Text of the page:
Negative Binomial distribution



Format: NegBin(s, p)

 

The Negative Binomial distribution estimates the number of failures there will be before s successes are achieved where there is a probability p of success with each trial. Examples of the Negative Binomial distribution are shown below:

 

Uses

Binomial examples

The Negative Binomial distribution has two applications for a binomial process:

The first use is when we know that we will stop at the sth success. The second is when we only know that there had been a certain number of successes.

For example, a hospital has received a total of 17 people with a rare disease in the last month. The disease has a long incubation period. There have been no new admissions for this disease for a fair number of days. The hospital knows that people infected with this problem have a 65% chance of showing symptoms. It is also known that all people with symptoms will turn up at the hospital. They are worried about how many people there are infected in the outbreak who have not turned up in hospital and may therefore infect others. The answer is NegBin(17+1,65%). IF we knew (we don't) that the last person to be infected was symptomatic, the answer would be NegBin(17,65%). The total number infected would be 17+NegBin(17+1,65%).

Poisson example

The Negative Binomial distribution is frequently used in accident statistics and other Poisson processes because the Negative Binomial distribution can be derived as a Poisson random variable whose rate parameter lambda is itself random and Gamma distributed, i.e.:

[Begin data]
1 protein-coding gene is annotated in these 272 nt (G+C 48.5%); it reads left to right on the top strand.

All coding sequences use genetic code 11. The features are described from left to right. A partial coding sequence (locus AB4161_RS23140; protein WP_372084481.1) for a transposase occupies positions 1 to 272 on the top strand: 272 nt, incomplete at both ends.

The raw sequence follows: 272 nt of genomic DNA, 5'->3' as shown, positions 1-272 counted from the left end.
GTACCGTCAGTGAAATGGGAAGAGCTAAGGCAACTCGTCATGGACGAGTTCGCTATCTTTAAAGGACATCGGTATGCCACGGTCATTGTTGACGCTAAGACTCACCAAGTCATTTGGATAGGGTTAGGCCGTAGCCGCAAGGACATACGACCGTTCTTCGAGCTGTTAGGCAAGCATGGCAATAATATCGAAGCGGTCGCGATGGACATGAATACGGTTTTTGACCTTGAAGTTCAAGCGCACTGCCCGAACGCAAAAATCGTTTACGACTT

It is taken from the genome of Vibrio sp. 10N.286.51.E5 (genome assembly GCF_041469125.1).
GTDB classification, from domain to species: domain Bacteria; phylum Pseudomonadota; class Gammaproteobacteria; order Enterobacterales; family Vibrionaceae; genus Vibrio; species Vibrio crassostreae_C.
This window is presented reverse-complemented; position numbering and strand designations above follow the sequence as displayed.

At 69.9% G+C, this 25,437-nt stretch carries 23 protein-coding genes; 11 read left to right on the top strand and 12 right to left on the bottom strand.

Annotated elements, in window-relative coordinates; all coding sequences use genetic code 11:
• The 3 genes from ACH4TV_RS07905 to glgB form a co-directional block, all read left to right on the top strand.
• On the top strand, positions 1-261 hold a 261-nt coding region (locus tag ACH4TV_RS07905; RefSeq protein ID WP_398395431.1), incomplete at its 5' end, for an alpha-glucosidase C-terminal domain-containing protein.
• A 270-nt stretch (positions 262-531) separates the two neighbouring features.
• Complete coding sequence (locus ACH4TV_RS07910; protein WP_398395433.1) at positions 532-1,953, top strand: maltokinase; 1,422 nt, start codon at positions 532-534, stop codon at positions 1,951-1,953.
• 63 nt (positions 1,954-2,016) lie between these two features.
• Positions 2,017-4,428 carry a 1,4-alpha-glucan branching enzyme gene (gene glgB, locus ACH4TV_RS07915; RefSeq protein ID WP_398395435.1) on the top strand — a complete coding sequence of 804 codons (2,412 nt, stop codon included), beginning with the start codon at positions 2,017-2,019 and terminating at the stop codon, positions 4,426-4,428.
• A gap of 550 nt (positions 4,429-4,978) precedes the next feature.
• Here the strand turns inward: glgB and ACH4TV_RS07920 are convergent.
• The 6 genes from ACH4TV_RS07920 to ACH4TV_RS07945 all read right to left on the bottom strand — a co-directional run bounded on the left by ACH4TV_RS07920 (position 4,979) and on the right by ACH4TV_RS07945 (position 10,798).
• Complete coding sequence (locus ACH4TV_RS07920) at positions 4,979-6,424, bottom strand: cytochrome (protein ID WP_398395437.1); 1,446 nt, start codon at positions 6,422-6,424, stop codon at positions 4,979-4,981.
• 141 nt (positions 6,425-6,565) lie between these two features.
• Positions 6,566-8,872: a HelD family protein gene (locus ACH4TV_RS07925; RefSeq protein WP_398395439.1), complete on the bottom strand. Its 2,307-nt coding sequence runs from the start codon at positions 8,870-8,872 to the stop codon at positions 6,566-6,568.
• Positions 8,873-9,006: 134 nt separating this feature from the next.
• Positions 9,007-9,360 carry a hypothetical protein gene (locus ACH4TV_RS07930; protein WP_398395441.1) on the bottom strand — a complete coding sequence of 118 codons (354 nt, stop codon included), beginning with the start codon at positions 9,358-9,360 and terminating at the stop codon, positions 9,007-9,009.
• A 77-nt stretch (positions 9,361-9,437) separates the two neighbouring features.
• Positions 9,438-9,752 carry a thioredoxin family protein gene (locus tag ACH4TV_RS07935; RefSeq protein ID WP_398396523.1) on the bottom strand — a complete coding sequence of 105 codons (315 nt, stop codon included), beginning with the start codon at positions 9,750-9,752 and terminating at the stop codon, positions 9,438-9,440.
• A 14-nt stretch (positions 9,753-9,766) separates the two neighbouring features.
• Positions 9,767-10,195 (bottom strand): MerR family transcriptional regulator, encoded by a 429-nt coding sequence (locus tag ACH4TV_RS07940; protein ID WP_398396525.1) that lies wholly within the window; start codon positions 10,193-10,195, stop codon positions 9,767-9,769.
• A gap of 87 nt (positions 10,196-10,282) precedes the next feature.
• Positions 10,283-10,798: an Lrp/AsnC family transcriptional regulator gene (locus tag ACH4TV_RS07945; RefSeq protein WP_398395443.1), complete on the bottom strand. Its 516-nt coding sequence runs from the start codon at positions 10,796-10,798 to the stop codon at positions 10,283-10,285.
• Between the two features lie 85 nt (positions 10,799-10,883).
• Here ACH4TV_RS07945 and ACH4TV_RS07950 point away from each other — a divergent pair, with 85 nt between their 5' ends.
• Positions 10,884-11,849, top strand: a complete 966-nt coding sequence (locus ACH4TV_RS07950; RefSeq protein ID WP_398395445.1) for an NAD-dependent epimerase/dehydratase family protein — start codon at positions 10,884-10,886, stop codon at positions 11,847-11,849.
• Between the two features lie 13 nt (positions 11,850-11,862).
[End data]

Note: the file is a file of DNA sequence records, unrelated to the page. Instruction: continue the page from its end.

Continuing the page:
Poisson(Gamma(a,b)) = NegBin(a, 1/(b+1))

The Negative Binomial distribution therefore also has applications in the insurance industry, where for example the rate at which people have accidents is affected by a random variable like the weather, or in marketing. This has a number of implications: it means that the Negative Binomial distribution must have a greater spread than a Poisson distribution with the same mean; and it means that if one attempts to fit frequencies of random events to a Poisson distribution but find the Poisson distribution too narrow, then a Negative Binomial can be tried and if that fits well, this suggests that the Poisson rate is not constant but random, and can be approximated by the corresponding Gamma distribution (see here ).

In most software implementations, the a parameter for the Negative Binomial is restricted to being integer to better correspond with its relationship to the binomial process. A more general statement without this restriction is that:

Poisson(Gamma(a,b)) = Pólya(a, b)

Comments

The Negative Binomial distribution is affected by the same restrictions as those described for the Geometric i.e. p remains constant and cannot be altered by knowledge or skill gained in the tries and the distribution assumes that as many tries will be made as are found necessary to achieve s successes: it makes no allowance for those who would cut their losses and give up. The Pascal distribution, or Binomial Waiting-Time distribution, is a Negative Binomial distribution shifted s units along the x-axis, i.e. a distribution that runs from s to infinity.

The NegBin is often a good approximation to the Inverse Hypergeometric (s<<D), and is itself sometimes approximated by a Normal (s large) or a Gamma distribution (p very small).

The Negative Binomial distribution gets its name because the equation that is produced from an expansion of the expression [Q-P]-s equates to its terms.

An alternative formulation of the Negative Binomial distribution has the distribution modeling the total number of trials to observe s successes (instead of total number of failures). In this formulation, the probability mass function is given by: